Another issue, according to Mr Townsend, is that business can still be affected by a cordon even if they are outside it. "The cases we have tended to see are connected with bomb claims and, to a certain extent, flooding where the local authority or police decide to bring in security cordons," he comments. "But such cordons raise interesting issues; as things improve they tend to move them further back so the extent of denied access decreases day by day. But that doesn't mean businesses that find themselves outside the cordoned-off area fare any better than those that remain inside. So, in my view, the problem for business is 'loss of attraction'."
"Loss of attraction is a big issue in that it's not often picked up by insurance," says Terri Adams, chartered accountant at Cunningham Lindsey's Special Adjusting Network. "Look at the Camden fire: the publicity suggested it had devastated the entire area but, in actuality, only a fifth of the market was affected. However, that meant many people who could have gone there to shop, didn't. And those that did turn up were only there to gawp at the fire's after-effects."
Ms Adams says the problem lies in loss of attraction being a very specific extension, and a much more expensive option. So, although large retail sites may consider buying it "because their business is often generated off the back of something else", smaller businesses - like the traders at Camden Lock market - will probably not have this cover.
Yet extensions and exclusions are not a problem everywhere, it seems. Alan Just, a consultant for insurer Amlin, says that "denial of access is one of those products we tend to include in our standard cover".
Although he does add that Amlin's cover is designed more for retail shops. "For 30 years I was a broker and there's hardly anyone out there offering this; it's certainly very unusual to offer it up to the sum insured."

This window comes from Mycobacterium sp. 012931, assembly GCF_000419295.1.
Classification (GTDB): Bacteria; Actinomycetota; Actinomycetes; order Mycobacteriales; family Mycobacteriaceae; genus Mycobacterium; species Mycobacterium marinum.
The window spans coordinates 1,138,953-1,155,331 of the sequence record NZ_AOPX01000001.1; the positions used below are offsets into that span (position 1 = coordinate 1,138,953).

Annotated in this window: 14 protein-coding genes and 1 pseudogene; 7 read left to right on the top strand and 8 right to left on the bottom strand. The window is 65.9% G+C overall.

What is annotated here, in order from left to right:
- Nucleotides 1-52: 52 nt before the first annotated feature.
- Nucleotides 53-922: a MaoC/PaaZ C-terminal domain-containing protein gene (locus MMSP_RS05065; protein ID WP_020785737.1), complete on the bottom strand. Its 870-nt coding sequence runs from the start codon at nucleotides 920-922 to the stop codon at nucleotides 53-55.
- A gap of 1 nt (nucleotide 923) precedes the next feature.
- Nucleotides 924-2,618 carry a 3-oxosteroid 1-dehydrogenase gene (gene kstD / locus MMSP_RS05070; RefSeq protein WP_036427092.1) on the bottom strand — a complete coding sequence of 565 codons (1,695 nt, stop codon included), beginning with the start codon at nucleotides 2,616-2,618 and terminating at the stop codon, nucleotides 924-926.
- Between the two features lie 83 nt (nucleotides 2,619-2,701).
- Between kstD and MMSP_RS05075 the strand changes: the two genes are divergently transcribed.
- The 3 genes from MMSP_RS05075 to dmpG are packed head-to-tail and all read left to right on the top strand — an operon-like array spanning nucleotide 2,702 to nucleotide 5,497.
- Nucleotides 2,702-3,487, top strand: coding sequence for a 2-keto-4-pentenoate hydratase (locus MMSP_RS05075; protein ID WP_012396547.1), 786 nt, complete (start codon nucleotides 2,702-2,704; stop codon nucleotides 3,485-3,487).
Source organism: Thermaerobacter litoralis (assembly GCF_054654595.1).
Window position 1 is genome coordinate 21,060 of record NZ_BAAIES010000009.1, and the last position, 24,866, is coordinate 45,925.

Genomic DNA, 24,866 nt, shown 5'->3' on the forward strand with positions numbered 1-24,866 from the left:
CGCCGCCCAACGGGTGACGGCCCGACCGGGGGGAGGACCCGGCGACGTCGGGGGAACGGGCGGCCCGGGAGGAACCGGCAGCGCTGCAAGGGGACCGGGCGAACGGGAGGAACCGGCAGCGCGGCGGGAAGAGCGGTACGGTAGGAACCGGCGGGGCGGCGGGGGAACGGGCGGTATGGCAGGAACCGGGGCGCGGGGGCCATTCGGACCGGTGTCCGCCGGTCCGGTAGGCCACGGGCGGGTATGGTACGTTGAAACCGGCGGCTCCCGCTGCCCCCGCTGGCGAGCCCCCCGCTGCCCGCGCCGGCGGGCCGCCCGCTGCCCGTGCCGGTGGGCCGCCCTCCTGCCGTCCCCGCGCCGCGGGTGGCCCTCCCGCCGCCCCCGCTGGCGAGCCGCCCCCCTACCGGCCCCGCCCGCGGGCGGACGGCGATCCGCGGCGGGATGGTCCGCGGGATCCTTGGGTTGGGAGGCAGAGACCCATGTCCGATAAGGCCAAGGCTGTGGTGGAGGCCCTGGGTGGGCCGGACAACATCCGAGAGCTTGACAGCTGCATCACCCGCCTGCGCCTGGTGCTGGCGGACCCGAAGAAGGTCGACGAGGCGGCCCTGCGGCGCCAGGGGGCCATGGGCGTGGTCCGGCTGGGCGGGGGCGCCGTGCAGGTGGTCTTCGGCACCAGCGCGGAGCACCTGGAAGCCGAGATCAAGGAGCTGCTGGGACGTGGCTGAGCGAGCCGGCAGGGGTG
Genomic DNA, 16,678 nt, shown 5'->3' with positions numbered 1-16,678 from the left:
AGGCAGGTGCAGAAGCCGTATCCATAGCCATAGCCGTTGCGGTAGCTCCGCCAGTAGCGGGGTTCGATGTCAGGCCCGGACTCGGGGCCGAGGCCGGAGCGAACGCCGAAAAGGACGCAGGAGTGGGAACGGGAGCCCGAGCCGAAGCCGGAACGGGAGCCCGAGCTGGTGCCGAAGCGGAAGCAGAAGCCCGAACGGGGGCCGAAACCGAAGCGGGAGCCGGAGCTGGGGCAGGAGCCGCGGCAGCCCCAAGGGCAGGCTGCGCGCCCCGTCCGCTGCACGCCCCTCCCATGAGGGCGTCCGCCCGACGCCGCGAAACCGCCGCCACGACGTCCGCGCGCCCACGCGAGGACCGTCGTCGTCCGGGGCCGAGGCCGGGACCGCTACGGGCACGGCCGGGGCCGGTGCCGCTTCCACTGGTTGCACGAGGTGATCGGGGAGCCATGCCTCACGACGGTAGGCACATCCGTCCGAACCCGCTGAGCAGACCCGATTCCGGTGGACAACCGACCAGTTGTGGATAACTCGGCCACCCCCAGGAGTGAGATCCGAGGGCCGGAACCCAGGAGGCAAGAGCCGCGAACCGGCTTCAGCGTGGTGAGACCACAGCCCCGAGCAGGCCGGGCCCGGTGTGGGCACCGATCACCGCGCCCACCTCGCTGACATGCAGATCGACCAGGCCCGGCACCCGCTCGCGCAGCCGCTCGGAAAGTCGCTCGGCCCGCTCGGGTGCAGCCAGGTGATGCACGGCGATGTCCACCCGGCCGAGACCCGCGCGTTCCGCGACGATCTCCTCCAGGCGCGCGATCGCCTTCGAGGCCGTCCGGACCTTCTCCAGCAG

Whether standard or not - and for most insurers denial of access remains very much an add-on cover - at least this area is reasonably simple in terms of assessing claims, as business interruption is one of the few policies that specifies the precise formula on which you can calculate the claim.
Mr Just concludes: "Like any loss, it's down to the insured to prove it - but the bottom line is, if they can't trade, miss a day's trading and can prove their loss, then it's reasonably straightforward."
Thankfully, the February fire only damaged a small area known as Canal Street market. According to Camden Council, 35 stalls in total were damaged and 55 stalls were left unscathed. The total bill for repairing the damaged buildings, including the infamous celebrity-friendly pub The Hawley Arms - which is to be rebuilt - has been estimated at £20m.
The cost to insurers in terms of business interruption insurance and specific denial of access cover is expected to be minimal, however, as most market traders, estimated to take up to £3000 every Sunday, are not thought to be insured. Instead they are looking to the market's owners, Camden Market Holdings and Centa Business Services, for compensation. If they had been insured, the insurance bill could have been in the region of £330,000 for the 55 undamaged stalls alone, based on the area being cordoned off by the police for four days after the fire.